San Diego residents joining the protest shared their own concerns over an industrial wind turbine project approved by the federal government for McCain Valley, a national recreation area owned by the Bureau of Land Management. The site is situated in prime golden eagle nesting areas and turbines will line the only road leading to scenic Carrizo Gorge and the Sawtooth Wilderness area, also surrounding both campgrounds in McCain Valley, where 120 turbines each over 450 tall are slated to go in unless the County bars access to the federal government, which already approved the project.
Yet a third wind project in the region is slated for the Sierra Juarez Mountains in Mexico, where 52 turbines are planned.
A key concern in all three areas is safety in the event of an earthquake. “I don’t think that the 400 to 500 foot tall wind turbines have ever undergone seismic testing,” Donna Tisdale, chair of the Boulevard Planning Group, has previously told ECM.
According to the U.S. Geological Survey, Seeley, California (located 17.8 miles from Ocotillo) has a staggering 86% chance of a quake measuring 6.0 or higher striking within 31 miles in the next 50 years, and nearly a 23% chance of a mammoth quake measuring 7.0 or higher. The region is considered the most seismically active in the U.S. and shares the same fault line that caused the devastating 7.2. Mexico earthquake that struck on Easter Sunday, 2010.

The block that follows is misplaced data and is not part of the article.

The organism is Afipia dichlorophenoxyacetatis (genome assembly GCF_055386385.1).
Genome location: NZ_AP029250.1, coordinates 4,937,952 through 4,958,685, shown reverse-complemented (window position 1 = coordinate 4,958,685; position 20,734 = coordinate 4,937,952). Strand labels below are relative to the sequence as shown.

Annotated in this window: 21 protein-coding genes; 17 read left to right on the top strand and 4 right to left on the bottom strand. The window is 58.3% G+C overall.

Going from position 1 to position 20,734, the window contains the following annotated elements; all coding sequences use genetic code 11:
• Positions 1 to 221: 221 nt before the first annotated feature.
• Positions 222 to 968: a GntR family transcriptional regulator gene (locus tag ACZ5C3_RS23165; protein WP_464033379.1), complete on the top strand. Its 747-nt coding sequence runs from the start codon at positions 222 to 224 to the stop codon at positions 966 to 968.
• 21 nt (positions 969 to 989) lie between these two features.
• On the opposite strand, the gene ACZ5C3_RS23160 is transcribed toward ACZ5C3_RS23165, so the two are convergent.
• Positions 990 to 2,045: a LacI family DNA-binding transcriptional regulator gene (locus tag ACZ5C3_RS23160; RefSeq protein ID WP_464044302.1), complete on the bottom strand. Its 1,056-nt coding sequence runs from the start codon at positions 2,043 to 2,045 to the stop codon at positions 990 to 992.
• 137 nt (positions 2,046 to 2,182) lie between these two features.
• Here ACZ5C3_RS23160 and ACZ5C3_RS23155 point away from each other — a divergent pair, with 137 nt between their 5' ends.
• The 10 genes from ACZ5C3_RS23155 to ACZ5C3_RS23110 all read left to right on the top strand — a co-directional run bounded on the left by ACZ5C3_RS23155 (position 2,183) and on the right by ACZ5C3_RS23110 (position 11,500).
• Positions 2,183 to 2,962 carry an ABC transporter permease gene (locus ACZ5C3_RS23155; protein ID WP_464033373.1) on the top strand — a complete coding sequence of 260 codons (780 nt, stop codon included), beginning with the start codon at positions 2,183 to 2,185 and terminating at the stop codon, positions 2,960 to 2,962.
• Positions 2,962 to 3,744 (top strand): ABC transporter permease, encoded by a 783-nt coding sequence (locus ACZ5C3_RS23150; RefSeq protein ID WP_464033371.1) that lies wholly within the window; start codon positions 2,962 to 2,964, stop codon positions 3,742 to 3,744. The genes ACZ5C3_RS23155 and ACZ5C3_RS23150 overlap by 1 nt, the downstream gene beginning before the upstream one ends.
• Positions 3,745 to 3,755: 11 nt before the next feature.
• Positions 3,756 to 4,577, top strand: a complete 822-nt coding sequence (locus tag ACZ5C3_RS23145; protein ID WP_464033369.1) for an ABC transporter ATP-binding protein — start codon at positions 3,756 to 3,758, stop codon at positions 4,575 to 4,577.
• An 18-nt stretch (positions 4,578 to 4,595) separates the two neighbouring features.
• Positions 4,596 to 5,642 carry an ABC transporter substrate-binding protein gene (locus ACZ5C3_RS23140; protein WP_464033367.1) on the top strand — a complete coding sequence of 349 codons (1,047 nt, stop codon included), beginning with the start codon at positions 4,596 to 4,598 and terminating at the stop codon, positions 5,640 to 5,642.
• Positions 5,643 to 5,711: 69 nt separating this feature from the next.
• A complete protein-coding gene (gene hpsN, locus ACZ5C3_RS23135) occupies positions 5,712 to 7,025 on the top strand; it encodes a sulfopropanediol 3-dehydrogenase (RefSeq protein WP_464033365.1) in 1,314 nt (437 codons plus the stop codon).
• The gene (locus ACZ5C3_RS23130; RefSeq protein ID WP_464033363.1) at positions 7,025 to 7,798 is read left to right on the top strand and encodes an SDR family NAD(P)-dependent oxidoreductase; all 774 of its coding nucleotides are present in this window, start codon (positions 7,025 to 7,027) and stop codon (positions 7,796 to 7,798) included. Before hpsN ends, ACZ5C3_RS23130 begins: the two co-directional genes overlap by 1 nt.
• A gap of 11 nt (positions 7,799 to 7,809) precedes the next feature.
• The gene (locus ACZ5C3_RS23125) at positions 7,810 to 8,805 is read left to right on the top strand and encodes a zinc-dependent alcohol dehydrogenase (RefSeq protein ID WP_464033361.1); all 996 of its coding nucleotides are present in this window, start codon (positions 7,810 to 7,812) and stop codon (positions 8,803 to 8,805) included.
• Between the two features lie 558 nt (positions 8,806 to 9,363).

The risk of a major temblor is also high in East County’s McCain Valley. According to the USGS, there is a 36% chance of a quake measuring 6.0 or larger within 31 miles of Jacumba (adjacent to McCain Valley) and a 9% chance of a 7.0 quake or stronger. The prospect of giant turbines falling to earth in a quake could pose safety hazards for hikers and wildlife, as well as pose fire risks.